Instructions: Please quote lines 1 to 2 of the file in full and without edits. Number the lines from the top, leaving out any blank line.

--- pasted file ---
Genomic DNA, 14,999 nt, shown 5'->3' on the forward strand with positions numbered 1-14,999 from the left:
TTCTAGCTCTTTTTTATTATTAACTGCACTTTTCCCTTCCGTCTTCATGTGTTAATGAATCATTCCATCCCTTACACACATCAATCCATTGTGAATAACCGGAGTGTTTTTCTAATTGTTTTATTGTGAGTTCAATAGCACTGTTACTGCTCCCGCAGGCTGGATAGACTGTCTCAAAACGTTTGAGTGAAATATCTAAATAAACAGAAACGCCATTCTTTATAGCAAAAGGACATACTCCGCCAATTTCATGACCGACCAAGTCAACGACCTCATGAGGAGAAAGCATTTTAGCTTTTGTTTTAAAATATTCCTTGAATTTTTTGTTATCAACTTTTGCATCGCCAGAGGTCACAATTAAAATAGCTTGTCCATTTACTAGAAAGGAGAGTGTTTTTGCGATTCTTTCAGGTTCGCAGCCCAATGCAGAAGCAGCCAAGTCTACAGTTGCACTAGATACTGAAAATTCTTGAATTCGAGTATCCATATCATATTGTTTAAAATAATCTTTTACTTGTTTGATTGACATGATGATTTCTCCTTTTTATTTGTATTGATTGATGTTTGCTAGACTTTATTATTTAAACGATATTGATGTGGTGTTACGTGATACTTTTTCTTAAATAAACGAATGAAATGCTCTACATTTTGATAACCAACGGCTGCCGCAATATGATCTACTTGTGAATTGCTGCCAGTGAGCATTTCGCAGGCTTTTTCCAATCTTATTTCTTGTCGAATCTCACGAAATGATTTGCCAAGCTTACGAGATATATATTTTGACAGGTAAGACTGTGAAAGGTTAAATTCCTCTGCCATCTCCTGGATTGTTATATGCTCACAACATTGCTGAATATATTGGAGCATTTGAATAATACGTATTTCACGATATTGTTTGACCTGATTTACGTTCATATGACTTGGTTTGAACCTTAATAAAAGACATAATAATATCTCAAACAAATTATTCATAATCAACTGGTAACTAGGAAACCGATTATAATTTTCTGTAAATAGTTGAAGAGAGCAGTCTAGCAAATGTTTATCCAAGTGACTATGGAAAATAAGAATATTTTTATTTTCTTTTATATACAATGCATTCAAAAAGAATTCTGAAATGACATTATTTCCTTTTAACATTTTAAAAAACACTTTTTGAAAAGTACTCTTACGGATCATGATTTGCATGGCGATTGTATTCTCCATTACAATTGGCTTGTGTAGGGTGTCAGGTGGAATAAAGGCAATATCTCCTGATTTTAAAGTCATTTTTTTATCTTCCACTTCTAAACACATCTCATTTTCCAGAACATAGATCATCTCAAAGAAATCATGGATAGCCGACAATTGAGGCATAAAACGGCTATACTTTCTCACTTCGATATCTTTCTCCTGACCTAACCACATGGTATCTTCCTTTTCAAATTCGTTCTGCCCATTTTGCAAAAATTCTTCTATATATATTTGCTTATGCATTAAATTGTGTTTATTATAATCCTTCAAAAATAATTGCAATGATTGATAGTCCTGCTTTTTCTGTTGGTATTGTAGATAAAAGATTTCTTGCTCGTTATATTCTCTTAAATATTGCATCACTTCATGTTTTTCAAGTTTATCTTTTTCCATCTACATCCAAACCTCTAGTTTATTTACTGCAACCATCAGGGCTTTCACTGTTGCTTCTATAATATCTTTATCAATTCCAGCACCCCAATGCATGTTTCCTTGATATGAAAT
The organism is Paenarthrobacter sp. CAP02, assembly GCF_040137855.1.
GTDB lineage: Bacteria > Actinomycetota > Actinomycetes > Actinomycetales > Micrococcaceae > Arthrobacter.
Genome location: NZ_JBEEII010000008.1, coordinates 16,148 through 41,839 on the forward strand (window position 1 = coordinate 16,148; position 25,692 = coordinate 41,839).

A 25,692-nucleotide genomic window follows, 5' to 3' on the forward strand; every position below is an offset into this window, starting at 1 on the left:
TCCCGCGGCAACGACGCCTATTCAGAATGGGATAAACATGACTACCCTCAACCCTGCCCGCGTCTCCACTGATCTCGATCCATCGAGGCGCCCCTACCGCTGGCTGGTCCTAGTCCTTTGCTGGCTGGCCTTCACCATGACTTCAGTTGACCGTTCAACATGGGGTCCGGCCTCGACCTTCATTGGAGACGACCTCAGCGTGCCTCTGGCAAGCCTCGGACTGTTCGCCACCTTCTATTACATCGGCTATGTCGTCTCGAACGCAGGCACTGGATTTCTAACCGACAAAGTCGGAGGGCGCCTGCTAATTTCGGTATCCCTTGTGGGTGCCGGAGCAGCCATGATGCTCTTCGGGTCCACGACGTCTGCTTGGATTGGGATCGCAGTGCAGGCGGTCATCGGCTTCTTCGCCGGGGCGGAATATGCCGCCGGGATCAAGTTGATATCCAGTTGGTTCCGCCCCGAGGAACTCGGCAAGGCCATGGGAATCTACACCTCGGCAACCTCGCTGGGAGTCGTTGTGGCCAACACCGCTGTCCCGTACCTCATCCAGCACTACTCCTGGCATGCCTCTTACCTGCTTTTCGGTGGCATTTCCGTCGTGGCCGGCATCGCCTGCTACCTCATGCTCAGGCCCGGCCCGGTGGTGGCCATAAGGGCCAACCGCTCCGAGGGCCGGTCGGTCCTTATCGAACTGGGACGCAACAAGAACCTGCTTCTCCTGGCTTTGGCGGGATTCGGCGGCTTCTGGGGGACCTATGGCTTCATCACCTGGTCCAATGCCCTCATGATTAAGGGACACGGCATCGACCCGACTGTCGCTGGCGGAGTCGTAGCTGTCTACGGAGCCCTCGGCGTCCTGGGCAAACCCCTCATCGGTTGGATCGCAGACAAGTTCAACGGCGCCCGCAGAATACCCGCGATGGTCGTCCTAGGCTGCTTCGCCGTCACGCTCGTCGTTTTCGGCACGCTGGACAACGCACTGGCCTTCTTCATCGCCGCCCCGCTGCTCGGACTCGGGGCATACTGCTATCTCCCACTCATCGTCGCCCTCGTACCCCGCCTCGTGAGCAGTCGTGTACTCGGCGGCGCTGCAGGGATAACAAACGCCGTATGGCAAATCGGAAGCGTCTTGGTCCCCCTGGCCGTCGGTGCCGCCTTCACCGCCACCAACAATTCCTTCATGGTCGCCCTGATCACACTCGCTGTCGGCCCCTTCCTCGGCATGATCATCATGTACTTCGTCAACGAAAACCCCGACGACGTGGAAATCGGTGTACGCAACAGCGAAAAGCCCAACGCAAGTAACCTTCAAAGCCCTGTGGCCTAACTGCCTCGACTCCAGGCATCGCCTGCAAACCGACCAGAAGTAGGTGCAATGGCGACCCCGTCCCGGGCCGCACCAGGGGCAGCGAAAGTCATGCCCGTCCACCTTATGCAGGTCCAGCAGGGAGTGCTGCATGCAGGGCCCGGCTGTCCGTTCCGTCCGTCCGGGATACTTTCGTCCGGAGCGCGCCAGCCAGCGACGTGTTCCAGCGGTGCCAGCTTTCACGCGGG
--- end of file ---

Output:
Genomic DNA, 14,999 nt, shown 5'->3' on the forward strand with positions numbered 1-14,999 from the left:
TTCTAGCTCTTTTTTATTATTAACTGCACTTTTCCCTTCCGTCTTCATGTGTTAATGAATCATTCCATCCCTTACACACATCAATCCATTGTGAATAACCGGAGTGTTTTTCTAATTGTTTTATTGTGAGTTCAATAGCACTGTTACTGCTCCCGCAGGCTGGATAGACTGTCTCAAAACGTTTGAGTGAAATATCTAAATAAACAGAAACGCCATTCTTTATAGCAAAAGGACATACTCCGCCAATTTCATGACCGACCAAGTCAACGACCTCATGAGGAGAAAGCATTTTAGCTTTTGTTTTAAAATATTCCTTGAATTTTTTGTTATCAACTTTTGCATCGCCAGAGGTCACAATTAAAATAGCTTGTCCATTTACTAGAAAGGAGAGTGTTTTTGCGATTCTTTCAGGTTCGCAGCCCAATGCAGAAGCAGCCAAGTCTACAGTTGCACTAGATACTGAAAATTCTTGAATTCGAGTATCCATATCATATTGTTTAAAATAATCTTTTACTTGTTTGATTGACATGATGATTTCTCCTTTTTATTTGTATTGATTGATGTTTGCTAGACTTTATTATTTAAACGATATTGATGTGGTGTTACGTGATACTTTTTCTTAAATAAACGAATGAAATGCTCTACATTTTGATAACCAACGGCTGCCGCAATATGATCTACTTGTGAATTGCTGCCAGTGAGCATTTCGCAGGCTTTTTCCAATCTTATTTCTTGTCGAATCTCACGAAATGATTTGCCAAGCTTACGAGATATATATTTTGACAGGTAAGACTGTGAAAGGTTAAATTCCTCTGCCATCTCCTGGATTGTTATATGCTCACAACATTGCTGAATATATTGGAGCATTTGAATAATACGTATTTCACGATATTGTTTGACCTGATTTACGTTCATATGACTTGGTTTGAACCTTAATAAAAGACATAATAATATCTCAAACAAATTATTCATAATCAACTGGTAACTAGGAAACCGATTATAATTTTCTGTAAATAGTTGAAGAGAGCAGTCTAGCAAATGTTTATCCAAGTGACTATGGAAAATAAGAATATTTTTATTTTCTTTTATATACAATGCATTCAAAAAGAATTCTGAAATGACATTATTTCCTTTTAACATTTTAAAAAACACTTTTTGAAAAGTACTCTTACGGATCATGATTTGCATGGCGATTGTATTCTCCATTACAATTGGCTTGTGTAGGGTGTCAGGTGGAATAAAGGCAATATCTCCTGATTTTAAAGTCATTTTTTTATCTTCCACTTCTAAACACATCTCATTTTCCAGAACATAGATCATCTCAAAGAAATCATGGATAGCCGACAATTGAGGCATAAAACGGCTATACTTTCTCACTTCGATATCTTTCTCCTGACCTAACCACATGGTATCTTCCTTTTCAAATTCGTTCTGCCCATTTTGCAAAAATTCTTCTATATATATTTGCTTATGCATTAAATTGTGTTTATTATAATCCTTCAAAAATAATTGCAATGATTGATAGTCCTGCTTTTTCTGTTGGTATTGTAGATAAAAGATTTCTTGCTCGTTATATTCTCTTAAATATTGCATCACTTCATGTTTTTCAAGTTTATCTTTTTCCATCTACATCCAAACCTCTAGTTTATTTACTGCAACCATCAGGGCTTTCACTGTTGCTTCTATAATATCTTTATCAATTCCAGCACCCCAATGCATGTTTCCTTGATATGAAAT